Faulkner tells the story using two different methods: a series of flashbacks in which the events are told with subjectivity and detail, and from an objective perspective in which the narrator fades into a plural pronoun "we" to demonstrate a linear causality of events. Had the story been told in a linear fashion, this understanding would, perhaps, have been lost, something Faulkner knew and incorporated into the story. By presenting the story in terms of present and past events, he could examine how they influence each other. In terms of mathematical precision, time moves on and what exists is only the present. In terms of the more subjective time, time moves on but memories can exist no matter how much time changes. Those memories stay unhindered.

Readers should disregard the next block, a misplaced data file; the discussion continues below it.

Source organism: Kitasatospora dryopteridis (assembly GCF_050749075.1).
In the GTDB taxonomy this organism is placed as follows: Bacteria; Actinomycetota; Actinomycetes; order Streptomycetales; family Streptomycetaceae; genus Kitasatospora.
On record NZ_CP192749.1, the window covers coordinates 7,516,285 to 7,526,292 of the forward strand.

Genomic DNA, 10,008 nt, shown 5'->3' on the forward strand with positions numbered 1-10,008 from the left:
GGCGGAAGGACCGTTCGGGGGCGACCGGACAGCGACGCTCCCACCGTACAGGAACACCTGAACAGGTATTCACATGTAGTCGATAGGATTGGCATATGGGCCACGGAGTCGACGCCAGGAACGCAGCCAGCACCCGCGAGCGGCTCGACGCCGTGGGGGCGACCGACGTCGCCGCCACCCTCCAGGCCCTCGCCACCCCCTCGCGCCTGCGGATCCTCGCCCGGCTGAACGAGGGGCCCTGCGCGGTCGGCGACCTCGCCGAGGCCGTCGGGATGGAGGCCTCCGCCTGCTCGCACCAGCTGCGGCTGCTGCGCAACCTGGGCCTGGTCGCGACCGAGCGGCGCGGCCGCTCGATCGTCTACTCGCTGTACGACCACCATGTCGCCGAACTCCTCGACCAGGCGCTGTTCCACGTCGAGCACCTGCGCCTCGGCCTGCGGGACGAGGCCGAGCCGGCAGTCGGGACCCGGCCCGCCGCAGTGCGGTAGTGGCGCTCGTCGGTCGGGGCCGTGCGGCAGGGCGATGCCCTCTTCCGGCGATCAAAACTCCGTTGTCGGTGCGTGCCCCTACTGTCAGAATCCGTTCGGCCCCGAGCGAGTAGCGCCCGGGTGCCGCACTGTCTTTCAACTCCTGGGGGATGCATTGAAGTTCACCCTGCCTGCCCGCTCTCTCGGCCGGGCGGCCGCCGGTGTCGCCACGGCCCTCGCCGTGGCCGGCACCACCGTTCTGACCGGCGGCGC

It starts with the announcement of Emily's death, an event that has the entire town talking. This leads the reader to assume that she was an important figure in the town. As Fassler says in his article The Key, “Clearly, this lady who died unmarried was of importance to everyone. And yet the town itself is eventually divided”,[8] by upsetting the linear flow of the chronology of the narration, the short story focuses on the minute details that lead to different conclusions towards the end of the story. If Faulkner presented the story in a linear fashion, the chances of the reader sympathizing with Emily would be far less. By telling the story out of order, the reader sees Emily as a tragic product of her environment rather than a twisted necrophiliac.[9] The reader discovers the town was not dreading Emily's death. Some are sad but most relieved. Emily, after all, was just a "hereditary obligation" who was desperately trying to cling to old traditions and ways of life.

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